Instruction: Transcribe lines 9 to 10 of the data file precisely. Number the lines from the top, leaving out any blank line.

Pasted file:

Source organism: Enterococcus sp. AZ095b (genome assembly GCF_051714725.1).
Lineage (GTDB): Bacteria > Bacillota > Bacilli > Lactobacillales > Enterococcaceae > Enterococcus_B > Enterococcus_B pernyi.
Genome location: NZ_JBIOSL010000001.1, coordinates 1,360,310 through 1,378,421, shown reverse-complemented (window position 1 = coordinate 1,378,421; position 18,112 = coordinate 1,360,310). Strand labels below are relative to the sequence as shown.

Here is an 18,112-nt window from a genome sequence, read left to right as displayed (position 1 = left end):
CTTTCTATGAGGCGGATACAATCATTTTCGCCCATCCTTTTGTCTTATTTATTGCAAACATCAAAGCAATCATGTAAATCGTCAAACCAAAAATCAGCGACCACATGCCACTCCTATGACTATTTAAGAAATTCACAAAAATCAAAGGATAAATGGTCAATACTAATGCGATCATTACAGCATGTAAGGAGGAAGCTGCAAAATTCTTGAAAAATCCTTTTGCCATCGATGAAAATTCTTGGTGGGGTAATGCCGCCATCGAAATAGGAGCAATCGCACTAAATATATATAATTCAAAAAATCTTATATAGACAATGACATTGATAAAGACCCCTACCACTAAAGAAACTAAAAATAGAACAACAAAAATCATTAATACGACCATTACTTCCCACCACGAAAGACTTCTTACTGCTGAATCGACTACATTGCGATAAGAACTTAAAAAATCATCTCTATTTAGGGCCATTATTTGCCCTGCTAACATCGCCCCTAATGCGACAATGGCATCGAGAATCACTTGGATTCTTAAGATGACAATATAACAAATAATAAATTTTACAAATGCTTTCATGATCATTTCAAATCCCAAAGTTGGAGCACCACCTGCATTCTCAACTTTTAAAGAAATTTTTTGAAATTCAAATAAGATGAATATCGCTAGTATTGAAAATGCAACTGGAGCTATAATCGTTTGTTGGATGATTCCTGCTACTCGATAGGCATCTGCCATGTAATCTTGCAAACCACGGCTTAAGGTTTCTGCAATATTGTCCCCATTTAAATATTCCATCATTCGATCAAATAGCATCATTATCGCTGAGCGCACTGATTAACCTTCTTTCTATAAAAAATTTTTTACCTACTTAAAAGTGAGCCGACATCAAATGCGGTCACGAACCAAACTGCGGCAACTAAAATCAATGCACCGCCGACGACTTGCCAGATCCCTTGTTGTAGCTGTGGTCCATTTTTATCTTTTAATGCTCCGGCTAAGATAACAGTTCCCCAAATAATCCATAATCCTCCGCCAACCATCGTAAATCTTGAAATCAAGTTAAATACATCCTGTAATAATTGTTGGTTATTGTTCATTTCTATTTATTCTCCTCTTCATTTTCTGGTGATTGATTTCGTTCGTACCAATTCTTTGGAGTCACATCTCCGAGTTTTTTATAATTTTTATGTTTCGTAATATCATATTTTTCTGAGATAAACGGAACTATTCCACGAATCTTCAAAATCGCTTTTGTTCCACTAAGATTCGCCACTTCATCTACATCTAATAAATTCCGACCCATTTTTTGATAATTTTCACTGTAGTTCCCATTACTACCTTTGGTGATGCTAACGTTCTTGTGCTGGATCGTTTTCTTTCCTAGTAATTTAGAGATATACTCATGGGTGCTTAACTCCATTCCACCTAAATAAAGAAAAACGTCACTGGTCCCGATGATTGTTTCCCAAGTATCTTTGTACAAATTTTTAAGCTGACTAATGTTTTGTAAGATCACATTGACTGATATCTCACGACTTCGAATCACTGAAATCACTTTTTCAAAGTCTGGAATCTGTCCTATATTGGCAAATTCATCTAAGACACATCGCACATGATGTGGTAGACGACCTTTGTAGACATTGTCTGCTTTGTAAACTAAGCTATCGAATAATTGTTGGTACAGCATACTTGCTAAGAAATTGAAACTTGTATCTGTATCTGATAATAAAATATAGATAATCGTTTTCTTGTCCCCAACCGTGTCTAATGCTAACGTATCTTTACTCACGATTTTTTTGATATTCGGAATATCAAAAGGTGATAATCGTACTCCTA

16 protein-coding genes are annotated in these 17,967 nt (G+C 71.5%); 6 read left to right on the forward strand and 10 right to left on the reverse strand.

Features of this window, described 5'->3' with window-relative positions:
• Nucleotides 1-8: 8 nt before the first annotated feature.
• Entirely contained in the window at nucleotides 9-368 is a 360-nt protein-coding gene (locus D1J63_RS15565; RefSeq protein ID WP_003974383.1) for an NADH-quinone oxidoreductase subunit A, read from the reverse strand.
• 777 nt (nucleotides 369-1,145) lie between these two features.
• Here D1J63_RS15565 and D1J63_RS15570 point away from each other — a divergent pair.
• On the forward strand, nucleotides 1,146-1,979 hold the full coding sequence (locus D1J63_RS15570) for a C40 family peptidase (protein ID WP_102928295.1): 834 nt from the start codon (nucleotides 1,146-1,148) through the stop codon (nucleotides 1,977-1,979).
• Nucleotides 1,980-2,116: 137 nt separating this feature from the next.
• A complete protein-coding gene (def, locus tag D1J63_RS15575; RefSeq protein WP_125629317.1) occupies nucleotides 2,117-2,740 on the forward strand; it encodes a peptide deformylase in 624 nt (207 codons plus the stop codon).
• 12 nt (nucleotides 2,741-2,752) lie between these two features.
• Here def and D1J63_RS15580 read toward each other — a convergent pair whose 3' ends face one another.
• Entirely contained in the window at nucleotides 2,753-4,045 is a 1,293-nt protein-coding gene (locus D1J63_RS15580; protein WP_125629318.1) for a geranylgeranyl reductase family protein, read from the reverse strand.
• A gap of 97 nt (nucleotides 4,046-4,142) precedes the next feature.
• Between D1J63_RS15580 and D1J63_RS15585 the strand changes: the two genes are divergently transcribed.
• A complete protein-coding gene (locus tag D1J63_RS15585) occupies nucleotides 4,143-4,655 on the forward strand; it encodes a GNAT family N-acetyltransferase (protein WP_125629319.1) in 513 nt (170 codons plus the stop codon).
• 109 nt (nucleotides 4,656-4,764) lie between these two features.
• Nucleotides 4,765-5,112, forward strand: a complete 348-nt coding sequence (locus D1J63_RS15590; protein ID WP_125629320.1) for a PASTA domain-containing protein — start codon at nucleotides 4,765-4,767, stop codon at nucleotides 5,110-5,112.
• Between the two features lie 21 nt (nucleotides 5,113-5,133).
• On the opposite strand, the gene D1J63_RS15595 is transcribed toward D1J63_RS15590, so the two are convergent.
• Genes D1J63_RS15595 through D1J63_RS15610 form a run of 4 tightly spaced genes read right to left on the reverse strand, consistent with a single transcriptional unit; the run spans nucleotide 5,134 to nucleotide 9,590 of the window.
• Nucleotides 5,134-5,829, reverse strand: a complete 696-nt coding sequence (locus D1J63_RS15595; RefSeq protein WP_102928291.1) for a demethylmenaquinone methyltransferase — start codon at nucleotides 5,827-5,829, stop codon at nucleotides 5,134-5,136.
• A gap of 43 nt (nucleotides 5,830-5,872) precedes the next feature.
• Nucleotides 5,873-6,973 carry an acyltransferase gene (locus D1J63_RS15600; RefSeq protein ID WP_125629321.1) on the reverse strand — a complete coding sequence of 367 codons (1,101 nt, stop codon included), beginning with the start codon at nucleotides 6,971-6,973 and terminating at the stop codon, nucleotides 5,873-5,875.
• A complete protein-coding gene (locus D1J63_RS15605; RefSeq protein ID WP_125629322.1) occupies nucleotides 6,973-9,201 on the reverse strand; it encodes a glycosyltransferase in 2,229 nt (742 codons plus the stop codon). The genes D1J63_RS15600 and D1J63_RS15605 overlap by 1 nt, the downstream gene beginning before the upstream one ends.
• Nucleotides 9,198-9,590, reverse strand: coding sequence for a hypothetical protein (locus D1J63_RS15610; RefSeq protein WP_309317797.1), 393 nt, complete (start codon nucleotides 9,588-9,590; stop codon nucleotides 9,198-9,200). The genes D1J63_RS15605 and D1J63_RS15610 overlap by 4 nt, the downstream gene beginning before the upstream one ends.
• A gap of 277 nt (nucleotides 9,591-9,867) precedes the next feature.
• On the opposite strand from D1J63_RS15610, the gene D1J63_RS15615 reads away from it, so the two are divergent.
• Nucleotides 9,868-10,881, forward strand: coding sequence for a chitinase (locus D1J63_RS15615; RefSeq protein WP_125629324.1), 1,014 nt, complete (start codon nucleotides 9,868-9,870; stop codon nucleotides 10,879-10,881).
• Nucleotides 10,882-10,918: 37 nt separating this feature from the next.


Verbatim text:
• Entirely contained in the window at nucleotides 9-368 is a 360-nt protein-coding gene (locus D1J63_RS15565; RefSeq protein ID WP_003974383.1) for an NADH-quinone oxidoreductase subunit A, read from the reverse strand.
• 777 nt (nucleotides 369-1,145) lie between these two features.